I’m a big advocate of redefining many skin conditions as gut conditions. More than ever before researchers are demonstrating that inflammatory skin conditions such as Atopic Dermatitis (AD) are often side effects of poor gut health, where the right probiotic strain may help improve the cutaneous symptom. The clinical efficacy of Lactobacillus Acidophilus DDS1, combined with Bifidobacterium Lactis UABla-12 was assessed in preschool children with AD. In a randomized, double-blind, placebo-controlled clinical trial, 90 children with
moderate to severe AD were given either the probiotic at a dosage of 5 billion CFU twice daily or placebo for 8 weeks.
The primary outcome measure was the percentage change in the Scoring of
Atopic Dermatitis (SCORAD) value. At 8 weeks, children given probiotics saw a 33.7% reduction in their SCORAD value, compared to 19.4% in the placebo group.
Secondary outcome measures included changes in the Infant Dermatitis Quality Of Life (IDQOL) and Dermatitis Family Impact (DFI) scores, frequency of topical corticosteroid used, and lymphocyte subsets (CD3, CD4, CD8, CD16, CD22 and CD25) in the peripheral blood were measured by laser flow cytometry. CD4 and CD25 lymphocytes are often elevated in AD while CD8 is reduced.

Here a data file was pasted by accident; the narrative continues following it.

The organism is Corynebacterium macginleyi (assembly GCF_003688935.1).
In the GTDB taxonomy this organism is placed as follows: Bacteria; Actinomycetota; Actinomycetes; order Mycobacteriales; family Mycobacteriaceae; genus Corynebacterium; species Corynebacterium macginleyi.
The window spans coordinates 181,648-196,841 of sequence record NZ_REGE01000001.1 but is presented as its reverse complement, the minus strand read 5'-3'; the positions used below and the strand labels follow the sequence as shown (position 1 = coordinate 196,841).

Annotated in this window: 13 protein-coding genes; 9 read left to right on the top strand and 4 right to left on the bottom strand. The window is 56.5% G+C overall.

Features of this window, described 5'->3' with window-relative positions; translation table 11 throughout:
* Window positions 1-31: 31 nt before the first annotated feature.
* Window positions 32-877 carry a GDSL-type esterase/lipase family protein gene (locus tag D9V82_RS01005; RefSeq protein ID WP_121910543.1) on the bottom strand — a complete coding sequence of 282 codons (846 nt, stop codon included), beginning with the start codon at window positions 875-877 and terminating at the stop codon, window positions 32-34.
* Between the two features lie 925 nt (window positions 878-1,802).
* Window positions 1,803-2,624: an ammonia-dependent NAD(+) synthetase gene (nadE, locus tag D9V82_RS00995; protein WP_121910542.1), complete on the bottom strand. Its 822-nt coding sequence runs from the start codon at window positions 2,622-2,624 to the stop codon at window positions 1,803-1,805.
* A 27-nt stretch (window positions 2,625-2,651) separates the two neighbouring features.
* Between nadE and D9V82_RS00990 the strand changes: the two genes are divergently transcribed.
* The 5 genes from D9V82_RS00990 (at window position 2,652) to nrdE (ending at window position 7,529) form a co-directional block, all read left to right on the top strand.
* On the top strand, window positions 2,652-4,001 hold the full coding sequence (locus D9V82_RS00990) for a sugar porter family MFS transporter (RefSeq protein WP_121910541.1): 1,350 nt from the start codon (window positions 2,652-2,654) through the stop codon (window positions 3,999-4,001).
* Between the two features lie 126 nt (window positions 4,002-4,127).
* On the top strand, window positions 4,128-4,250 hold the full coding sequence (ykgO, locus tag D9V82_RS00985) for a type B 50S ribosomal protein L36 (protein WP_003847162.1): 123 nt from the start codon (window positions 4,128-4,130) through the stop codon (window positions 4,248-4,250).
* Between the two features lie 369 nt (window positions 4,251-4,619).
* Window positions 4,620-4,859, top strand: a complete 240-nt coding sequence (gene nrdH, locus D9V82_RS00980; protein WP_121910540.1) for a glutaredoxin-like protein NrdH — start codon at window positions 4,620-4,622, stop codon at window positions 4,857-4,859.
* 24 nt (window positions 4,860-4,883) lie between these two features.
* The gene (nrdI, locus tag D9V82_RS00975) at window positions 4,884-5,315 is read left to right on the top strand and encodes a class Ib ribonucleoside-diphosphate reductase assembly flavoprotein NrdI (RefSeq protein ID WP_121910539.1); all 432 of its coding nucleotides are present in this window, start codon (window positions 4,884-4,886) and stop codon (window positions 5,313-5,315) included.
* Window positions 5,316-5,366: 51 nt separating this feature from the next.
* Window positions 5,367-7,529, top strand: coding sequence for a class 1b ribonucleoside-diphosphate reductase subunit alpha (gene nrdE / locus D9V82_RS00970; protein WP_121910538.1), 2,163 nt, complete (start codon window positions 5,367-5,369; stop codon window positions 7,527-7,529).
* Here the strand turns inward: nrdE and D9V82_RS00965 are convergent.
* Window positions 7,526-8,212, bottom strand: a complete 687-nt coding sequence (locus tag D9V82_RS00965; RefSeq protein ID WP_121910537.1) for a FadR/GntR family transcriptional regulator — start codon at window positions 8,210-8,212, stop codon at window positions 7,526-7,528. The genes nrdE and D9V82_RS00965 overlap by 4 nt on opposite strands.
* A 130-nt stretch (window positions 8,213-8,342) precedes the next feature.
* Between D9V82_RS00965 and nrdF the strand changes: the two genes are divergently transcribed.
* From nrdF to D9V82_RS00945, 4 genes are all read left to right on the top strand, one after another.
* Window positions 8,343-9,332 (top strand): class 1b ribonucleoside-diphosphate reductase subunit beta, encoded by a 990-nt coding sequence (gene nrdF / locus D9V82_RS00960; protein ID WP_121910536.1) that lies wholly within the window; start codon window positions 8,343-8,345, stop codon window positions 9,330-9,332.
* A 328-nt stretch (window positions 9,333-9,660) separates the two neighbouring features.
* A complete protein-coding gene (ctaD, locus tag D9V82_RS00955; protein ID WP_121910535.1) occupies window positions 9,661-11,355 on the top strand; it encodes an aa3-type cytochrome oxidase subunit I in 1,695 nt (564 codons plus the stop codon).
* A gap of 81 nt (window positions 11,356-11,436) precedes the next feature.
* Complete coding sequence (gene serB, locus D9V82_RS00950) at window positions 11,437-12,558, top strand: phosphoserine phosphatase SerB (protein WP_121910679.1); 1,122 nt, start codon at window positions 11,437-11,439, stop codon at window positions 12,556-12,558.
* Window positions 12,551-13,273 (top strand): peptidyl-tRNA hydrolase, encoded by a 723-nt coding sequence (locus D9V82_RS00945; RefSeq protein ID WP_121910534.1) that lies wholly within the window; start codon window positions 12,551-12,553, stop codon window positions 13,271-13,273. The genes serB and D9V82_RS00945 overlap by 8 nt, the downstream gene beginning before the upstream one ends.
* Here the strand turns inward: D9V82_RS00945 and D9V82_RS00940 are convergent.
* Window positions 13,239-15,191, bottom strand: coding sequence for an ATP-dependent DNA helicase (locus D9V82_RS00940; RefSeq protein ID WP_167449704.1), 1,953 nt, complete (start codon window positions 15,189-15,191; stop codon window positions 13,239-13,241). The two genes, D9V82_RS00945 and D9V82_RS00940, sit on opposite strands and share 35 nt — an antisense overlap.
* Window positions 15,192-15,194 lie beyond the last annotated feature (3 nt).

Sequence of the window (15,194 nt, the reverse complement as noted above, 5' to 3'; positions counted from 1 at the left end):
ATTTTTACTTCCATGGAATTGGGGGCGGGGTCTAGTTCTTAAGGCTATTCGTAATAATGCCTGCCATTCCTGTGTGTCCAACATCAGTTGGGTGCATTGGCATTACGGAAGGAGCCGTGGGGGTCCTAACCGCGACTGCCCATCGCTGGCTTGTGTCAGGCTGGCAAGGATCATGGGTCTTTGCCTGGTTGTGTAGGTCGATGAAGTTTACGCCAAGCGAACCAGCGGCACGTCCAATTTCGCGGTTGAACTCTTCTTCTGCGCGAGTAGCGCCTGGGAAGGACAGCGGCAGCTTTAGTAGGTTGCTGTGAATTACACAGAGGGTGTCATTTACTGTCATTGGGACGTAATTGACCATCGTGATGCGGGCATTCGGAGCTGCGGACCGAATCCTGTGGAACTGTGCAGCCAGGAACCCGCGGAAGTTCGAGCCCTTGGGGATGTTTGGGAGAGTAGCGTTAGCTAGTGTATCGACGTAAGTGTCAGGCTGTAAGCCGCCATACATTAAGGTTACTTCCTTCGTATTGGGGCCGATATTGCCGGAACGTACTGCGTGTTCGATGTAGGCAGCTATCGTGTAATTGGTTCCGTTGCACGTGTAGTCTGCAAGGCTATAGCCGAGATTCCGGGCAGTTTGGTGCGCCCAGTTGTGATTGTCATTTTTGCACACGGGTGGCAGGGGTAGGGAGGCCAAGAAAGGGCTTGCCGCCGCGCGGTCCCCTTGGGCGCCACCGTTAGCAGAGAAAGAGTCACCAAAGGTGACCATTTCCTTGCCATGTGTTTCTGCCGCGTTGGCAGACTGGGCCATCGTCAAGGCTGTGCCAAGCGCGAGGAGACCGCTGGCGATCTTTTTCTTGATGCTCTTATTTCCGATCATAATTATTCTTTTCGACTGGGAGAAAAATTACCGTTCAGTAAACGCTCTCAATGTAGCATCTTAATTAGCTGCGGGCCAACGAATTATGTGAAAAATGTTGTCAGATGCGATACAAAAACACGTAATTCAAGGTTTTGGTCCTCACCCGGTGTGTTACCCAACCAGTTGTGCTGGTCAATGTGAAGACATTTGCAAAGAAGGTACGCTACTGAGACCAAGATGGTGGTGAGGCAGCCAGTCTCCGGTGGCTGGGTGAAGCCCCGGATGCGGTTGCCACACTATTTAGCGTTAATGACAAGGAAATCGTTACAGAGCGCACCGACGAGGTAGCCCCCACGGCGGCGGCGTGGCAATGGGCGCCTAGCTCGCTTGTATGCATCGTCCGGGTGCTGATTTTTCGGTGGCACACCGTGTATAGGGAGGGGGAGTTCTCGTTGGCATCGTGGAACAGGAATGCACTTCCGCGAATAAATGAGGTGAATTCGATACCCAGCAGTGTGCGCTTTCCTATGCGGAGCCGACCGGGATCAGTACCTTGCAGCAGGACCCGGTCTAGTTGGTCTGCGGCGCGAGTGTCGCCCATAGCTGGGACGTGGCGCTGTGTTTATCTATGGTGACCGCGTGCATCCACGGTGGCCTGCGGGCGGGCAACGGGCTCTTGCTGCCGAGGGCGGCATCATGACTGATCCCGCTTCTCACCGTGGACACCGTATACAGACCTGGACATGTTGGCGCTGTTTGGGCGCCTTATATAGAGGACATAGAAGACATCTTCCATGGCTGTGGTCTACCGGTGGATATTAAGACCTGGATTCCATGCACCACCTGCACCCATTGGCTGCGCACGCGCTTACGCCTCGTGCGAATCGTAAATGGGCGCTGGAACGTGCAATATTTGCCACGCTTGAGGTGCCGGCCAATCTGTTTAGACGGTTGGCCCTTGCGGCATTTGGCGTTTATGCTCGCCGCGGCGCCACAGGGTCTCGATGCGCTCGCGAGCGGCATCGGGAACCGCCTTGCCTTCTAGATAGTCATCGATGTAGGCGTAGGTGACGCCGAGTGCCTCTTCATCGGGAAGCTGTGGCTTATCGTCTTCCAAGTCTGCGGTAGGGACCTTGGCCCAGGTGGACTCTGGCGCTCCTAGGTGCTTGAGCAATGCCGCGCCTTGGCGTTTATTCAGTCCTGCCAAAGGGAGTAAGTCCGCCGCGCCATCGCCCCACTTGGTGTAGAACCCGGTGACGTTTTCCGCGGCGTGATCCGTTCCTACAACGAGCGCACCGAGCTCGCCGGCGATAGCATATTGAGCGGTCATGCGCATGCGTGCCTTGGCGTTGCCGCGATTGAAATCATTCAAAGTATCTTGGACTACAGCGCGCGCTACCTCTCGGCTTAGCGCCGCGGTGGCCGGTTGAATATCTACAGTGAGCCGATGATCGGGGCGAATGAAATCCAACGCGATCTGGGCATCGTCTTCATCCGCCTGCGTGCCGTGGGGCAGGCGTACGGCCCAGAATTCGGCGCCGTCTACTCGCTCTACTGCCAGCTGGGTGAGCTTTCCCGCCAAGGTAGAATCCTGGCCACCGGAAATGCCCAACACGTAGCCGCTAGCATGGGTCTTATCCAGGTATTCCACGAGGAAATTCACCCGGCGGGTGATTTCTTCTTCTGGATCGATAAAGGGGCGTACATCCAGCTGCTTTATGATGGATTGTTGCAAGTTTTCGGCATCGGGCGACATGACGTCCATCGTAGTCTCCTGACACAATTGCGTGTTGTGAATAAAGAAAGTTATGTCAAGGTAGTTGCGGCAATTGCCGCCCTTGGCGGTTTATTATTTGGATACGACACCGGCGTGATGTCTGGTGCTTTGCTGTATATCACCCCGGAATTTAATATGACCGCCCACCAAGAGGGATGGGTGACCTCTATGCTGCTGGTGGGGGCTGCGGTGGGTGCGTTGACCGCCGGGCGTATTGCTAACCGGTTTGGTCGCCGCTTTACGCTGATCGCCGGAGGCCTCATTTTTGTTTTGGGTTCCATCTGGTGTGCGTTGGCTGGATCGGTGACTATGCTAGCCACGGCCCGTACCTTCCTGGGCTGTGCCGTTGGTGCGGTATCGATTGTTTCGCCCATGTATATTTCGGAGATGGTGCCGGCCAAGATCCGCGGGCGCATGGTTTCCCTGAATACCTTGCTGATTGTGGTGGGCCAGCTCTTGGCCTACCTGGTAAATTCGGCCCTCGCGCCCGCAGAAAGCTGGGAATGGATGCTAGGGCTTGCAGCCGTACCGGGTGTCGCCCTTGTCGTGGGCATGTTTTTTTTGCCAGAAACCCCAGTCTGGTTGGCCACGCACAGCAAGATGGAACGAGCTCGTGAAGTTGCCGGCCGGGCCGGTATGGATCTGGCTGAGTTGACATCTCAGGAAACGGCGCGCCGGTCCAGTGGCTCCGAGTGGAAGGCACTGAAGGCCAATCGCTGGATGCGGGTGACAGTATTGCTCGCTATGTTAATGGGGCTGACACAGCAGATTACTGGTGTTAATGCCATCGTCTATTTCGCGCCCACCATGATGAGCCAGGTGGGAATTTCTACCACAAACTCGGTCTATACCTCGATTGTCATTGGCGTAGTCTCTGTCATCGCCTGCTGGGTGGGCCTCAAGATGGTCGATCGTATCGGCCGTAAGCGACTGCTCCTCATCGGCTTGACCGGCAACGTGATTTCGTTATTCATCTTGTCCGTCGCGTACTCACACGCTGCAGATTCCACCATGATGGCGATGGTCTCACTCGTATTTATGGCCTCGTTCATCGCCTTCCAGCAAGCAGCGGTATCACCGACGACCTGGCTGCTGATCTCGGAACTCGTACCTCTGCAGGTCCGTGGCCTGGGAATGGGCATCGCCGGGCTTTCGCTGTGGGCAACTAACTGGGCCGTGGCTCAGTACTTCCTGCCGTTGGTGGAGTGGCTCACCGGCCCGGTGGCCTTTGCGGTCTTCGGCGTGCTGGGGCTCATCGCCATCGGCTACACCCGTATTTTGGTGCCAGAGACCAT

Again, at week 8 both IDQOL and DFI scores decreased significantly from baseline by 33% and 35.2% in the probiotic group compared to 19% and 23.8% in the placebo group respectively. Use of topical corticosteroids during the 8-week trial period averaged
7.7 g less in the probiotic group too. The percentage of CD4, and the percentage and absolute count of CD25 lymphocyte subsets decreased while the absolute count of CD8 increased significantly in the probiotic group compared to the placebo group at week 8.
These results suggest that at 5 billion CFU/day for 8 weeks Lactobacillus Acidophilus DDS1, combined with Bifidobacterium Lactis UABla-12 may help in the management of Atopic Dermatitis.
 Gerasimov SV, Vasjuta VV, Myhovych OO et al. Am J Clin Dermatol 2010;11:351–61.
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